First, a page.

The first was political. SAF servicemen training in Taiwan have to wear Republic of China army uniforms. Military vehicles shed their MID number plates for ROC identification. Republic of Singapore Air Force (RSAF) assets like transport helicopters have also been seen wearing the ROC white sun roundel.

How does one explain this to the People's Republic of China, to whom knowledge of SAF activities in Taiwan under the Star Light banner are regarded as an open secret?

The second is cost. From Taiwanese vendors in their ninja vans to farmers who claim compensation for everything from farm livestock distressed by the light and sound show during a CALFEX, to Taiwanese officials eager to charge a higher price for access to training grounds, the war games in Taiwan do not come cheap.

Enter Australia and her Shoalwater Bay Training Area (SWBTA). Nobody is bloody-minded enough to train there during summer in the outback, except perhaps the SAF.

War games conducted under the banner of Exercise Wallaby have been staged in SWBTA for decades, typically towards the end of the year when it is summer Down Under. These war games bear witness to a successful and growing partnership with the Australian Defence Force (ADF).

The relationship between the ADF and SAF is more than a military-to-military bilateral.

Singaporeans will #neverforget the contribution of the Diggers in the defence of Malaya during the Second World War. The Malaya campaign led ultimately to the Fall of Singapore on 15 February 1942, ushering in some 3.5 years of brutal occupation under the Japanese.

Australians nonetheless played an active part in defending Singapore. One recalls the exploits of the destroyer HMAS Vampire, which witnessed the loss of the battleship HMS Prince of Wales and battlecruiser HMS Repulse off Kuantan, the tireless Australian and New Zealander pilots who went up time and again from Singapore airfields in their outclassed Buffalo fighters to battle Japanese aircraft, and Australian Diggers who put up a fight in Lim Chu Kang where Japanese forces first step foot on the Singapore mainland.

Australia-Singapore defence ties are, to us, a very special relationship.

In years to come, the ADF-SAF relationship will broaden in scope and deepen in technological and operational complexity as the armed forces from both countries benefit from enhanced training facilities built in Queensland.

In the short term, Australians can look forward to taking part in building projects as new infrastructure is constructed under a massive A$2.25 billion master plan.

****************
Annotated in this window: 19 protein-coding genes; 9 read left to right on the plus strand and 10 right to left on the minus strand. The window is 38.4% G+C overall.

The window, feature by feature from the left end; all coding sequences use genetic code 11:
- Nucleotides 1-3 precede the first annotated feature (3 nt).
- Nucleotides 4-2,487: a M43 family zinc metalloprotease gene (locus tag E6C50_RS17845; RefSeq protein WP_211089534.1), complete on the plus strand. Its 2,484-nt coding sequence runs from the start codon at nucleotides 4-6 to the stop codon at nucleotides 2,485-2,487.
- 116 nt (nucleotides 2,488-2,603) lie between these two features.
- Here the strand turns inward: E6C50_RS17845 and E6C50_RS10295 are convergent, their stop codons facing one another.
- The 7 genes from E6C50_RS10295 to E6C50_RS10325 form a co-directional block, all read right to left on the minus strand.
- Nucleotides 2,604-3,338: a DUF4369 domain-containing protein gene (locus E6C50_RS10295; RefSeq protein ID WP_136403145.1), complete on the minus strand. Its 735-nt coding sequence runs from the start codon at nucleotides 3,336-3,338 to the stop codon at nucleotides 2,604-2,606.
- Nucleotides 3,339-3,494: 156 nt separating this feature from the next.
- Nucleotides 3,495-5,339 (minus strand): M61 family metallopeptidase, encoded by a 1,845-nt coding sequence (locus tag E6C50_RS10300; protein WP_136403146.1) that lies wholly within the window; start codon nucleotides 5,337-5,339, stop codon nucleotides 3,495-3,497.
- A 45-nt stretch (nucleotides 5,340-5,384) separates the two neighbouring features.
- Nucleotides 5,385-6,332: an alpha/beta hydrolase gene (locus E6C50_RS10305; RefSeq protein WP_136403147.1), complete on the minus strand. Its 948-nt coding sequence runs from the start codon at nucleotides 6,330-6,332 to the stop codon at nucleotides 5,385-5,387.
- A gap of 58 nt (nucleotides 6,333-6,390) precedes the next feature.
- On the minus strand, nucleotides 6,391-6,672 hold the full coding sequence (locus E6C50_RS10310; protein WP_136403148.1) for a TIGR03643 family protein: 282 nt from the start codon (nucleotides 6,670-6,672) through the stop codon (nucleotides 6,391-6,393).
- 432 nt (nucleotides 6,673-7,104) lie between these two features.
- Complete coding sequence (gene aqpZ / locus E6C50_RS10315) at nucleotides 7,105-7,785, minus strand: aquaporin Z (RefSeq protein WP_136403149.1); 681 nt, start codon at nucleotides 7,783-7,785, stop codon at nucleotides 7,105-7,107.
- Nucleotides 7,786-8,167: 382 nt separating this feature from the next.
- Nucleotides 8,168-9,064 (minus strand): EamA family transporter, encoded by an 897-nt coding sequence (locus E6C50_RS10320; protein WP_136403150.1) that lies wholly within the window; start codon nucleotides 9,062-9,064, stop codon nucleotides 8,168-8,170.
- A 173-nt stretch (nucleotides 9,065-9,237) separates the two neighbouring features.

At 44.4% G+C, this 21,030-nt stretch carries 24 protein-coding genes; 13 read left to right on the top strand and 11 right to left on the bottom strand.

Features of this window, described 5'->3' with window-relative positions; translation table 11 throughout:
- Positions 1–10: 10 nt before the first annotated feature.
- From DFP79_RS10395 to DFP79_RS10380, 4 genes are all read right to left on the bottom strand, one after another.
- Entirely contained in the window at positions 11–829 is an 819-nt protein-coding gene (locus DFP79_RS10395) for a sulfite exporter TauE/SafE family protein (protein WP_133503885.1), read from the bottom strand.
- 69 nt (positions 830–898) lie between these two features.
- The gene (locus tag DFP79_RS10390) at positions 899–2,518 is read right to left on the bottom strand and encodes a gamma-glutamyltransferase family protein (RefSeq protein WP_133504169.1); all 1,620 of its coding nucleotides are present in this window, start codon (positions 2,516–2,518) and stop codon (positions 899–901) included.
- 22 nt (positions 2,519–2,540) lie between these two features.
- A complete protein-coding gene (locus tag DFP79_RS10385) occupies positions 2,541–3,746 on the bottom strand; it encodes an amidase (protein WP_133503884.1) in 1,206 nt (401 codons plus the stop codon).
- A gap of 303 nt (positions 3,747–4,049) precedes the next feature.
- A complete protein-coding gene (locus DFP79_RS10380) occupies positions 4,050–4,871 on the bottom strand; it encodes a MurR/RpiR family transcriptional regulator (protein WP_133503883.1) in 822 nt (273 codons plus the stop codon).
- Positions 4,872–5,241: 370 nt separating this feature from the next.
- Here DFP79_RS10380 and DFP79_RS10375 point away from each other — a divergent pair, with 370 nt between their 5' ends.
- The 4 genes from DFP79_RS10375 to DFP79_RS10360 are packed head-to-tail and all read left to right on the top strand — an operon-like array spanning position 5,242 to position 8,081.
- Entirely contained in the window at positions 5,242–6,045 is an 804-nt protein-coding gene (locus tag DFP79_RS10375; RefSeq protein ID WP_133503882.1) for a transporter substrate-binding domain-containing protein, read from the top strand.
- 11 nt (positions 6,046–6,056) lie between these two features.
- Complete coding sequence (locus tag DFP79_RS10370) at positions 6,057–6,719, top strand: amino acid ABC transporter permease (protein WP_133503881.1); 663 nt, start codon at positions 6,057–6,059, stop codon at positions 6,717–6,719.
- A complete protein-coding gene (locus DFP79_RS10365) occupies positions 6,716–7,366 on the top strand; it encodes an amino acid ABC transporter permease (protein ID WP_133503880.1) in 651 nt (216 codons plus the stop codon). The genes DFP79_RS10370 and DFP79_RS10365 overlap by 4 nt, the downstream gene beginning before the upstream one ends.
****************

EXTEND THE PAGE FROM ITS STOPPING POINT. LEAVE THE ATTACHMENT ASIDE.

Upsized ADF training facilities will more than double the number of SAF personnel who can train Down Under, from a cap of some 6,000 personnel that SWBTA can accommodate today to some 14,000 personnel. This translates to war games that can take a full Singapore Army division, including support arms like artillery and combat engineer battalions and combat service support battalions so vital for sustaining the pace and tempo of any military action.

The troops and war machines will have to get to Australia and back to Singapore somehow. So transport and logistics professionals at both ends stand to benefit.

As successive generations of Singaporeans are cycled through military exercises in Australia, the lasting impressions on these individuals as they grow up and possibly return at some point in future to explore other parts of Australia can only be imagined. Potential spinoffs that will benefit the Australian economy are not small - to put it mildly.

In years to come, the various Frames that underpin the Wallaby manoeuvres can be expected to be grow in complexity. Furthermore, the level of integration between SAF Services and with the ADF will grow in tandem.

To get the most from the expanded training facilities, MINDEF/SAF planners should make full use of the lead time to plan and develop war games for the future.

We have years of experience to leverage upon, having successfully executed component exercises such as Bold Conqueror, Bold Gladiator, Forging Knight and Orion embedded as part of Wallaby.

Add to this the ADF-SAF bilateral exercise, Trident, and one will realise that defence planners from Canberra and Singapore will have many exercise templates to improve upon.

And while the Australia-Singapore Comprehensive Strategic Partnership Agreement will provide a fillip to Queenslanders - from the building and construction sector, F&B outlets, retailers and the tourism sector that the SAF will doubtless engage for R&R - one should look above and beyond merely counting dollars and boots on the ground.

There may come a time when large-scale exercises staged in Australia can be integrated with war games held simultaneously on other parts of the planet.

These could all linked and displayed on a simulated battlespace which could, for example, test the mettle of Manoeuvres Forces during two-sided encounters  in SWBTA while integrating the command and control elements with rocket artillery batteries and war planes in the United States, who can use the live-fire practice there to test the effects of their munitions.

The agreement inked by Australia and Singapore has made SWBTA future-ready, ensuring that the training ground continues to serve a central role in sharpening the defence readiness of the SAF and the ADF and packing tremendous potential for taking people-to-people ties to a new level.

Exciting times await.